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Should We Downsize?

By Dr. Ben S. Graham, Jr.
The Ben Graham Corporation
© Copyright 1996, The Ben Graham Corporation. All rights reserved.

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Downsizing has become so widespread that it is being looked upon as a national malaise. With so many large organizations doing it, it has become an "in thing". Is it a "good thing"? Is it the "right thing" to do? When we weigh the benefits of downsizing against the damage that it does to employee relations the net effect is depressing.

People as an Expense

- Downsizing is one of the terms recently used for cost reduction with the focus on employees' payroll, payroll that contains more professionals than anything else. It treats employees as an expense to be gotten rid of rather than as the organization's most valuable resource, which raises anxieties and destroys corporate loyalty. Across the United States and Canada today, people are looking over their shoulders, distrusting their organizations. And, this distrust is epidemic.


- Why are so many organizations doing this to their people? Is it because business is so bad that they simply can't afford to keep them? Hardly! Many of these organizations are experiencing record profits. Then is it because they simply have no work for these people because of the marvelous efficiencies brought on by computers? If that is the case, why are the employees who have remained in these companies so stretched out?


- Actually, it appears that finance-focused managers have become convinced that computers will enable them to get rid of a large number of employees and when they do, profits will soar and the people authorizing the downsizing will get very, very rich. But the computers are not doing this, and will not do it. They simply do not replace the judgment and ingenuity of employees and, of course, the computers don't buy the company's products either. But, the allure of massive profits seems to be blinding.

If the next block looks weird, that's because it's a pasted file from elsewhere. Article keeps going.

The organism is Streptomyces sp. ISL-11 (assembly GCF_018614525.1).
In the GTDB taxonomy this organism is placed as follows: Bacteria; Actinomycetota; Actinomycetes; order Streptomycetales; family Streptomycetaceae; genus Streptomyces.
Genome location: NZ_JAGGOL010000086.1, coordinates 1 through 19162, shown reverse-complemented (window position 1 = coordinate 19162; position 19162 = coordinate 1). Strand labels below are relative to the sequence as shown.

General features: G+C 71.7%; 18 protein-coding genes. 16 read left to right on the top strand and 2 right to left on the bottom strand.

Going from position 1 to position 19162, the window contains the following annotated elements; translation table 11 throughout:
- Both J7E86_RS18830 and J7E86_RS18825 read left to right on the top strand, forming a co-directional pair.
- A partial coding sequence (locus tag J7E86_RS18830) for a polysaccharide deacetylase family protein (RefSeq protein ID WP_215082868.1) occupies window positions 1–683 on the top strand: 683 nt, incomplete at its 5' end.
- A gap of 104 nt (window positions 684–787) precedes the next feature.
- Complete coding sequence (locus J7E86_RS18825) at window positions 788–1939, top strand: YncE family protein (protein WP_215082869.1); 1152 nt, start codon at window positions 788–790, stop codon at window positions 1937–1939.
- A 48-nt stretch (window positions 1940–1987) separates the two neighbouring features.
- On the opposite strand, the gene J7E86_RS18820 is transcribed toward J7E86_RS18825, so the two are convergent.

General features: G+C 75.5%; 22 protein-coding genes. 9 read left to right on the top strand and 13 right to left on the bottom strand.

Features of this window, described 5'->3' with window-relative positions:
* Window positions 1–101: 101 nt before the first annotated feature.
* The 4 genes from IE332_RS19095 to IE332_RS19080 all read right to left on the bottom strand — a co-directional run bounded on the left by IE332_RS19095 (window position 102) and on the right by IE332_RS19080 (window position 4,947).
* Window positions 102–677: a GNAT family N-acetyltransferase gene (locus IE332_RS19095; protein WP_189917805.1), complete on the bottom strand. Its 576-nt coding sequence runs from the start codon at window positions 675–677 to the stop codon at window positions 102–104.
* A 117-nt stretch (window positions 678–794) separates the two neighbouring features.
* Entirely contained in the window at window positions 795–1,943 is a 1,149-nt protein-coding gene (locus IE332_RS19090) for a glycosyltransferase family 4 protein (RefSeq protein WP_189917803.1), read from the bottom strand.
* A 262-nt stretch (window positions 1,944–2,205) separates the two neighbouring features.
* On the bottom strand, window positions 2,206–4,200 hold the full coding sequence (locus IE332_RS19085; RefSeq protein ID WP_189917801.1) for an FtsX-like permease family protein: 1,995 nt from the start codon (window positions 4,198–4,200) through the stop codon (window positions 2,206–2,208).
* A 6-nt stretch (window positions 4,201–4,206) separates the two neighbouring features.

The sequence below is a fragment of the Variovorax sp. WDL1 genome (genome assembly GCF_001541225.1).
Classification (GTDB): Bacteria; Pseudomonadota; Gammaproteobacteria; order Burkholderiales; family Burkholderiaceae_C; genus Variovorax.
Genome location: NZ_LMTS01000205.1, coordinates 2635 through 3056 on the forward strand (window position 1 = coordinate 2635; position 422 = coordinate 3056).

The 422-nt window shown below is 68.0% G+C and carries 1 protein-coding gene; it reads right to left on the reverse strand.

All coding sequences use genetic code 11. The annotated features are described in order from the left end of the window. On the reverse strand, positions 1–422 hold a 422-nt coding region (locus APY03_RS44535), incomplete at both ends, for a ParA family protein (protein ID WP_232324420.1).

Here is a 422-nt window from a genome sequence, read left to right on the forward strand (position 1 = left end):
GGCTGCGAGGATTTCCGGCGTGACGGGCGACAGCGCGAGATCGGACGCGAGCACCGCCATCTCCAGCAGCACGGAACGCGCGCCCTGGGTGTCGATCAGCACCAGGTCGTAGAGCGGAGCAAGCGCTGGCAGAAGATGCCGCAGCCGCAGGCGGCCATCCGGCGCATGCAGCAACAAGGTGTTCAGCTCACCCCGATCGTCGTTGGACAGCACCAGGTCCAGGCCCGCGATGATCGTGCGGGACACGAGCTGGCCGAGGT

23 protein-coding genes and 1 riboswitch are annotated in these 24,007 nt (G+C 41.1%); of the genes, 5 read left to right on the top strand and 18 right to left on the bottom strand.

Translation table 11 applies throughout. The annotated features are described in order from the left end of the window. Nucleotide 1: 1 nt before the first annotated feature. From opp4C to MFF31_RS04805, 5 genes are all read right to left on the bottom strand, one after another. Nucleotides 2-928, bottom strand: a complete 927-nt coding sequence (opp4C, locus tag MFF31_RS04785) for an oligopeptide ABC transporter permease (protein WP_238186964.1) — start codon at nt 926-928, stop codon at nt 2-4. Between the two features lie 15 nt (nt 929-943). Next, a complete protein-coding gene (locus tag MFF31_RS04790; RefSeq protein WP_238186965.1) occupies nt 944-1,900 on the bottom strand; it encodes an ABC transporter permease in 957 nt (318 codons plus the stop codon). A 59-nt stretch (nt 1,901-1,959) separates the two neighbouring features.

- It is apparent that the managers who are carrying out these downsizing activities are not proud of what they are doing. Time and again they have attempted to publicly justify their behavior on grounds such as, "We had to do this because everyone else was doing it...If we didn't we would be left behind...Global competition...Etc...etc." How sad they look as they announce the cuts, insisting that they had absolutely no choice. Executives, who call the shots in their organizations pleading no choice! They simply haven't shown the stamina and conviction that their choice requires. And, isn't it interesting how their excuses continually point the finger at the other guy. Can you imagine how impressed one of these executives would be if he found his teenager on drugs and the youngster told him, "I had to do it Dad! Everyone was doing it!" It wouldn't take two seconds for the executive to counter that flimsy argument.

Enthusiasm and Pride

- We simply do not have to do things because other people are doing them. We can do things because they are right and we can be proud of ourselves. In his research on Excellent Companies in the early eighties, Tom Peters found that excellent companies were distinguished from the rest by their people, who were enthusiastic and took pride in their work. Real leaders have not only understood this, they have considered it too important to compromise, come what may. Today, our professional society needs leaders with the statesmanship to put trust back into the world of work.

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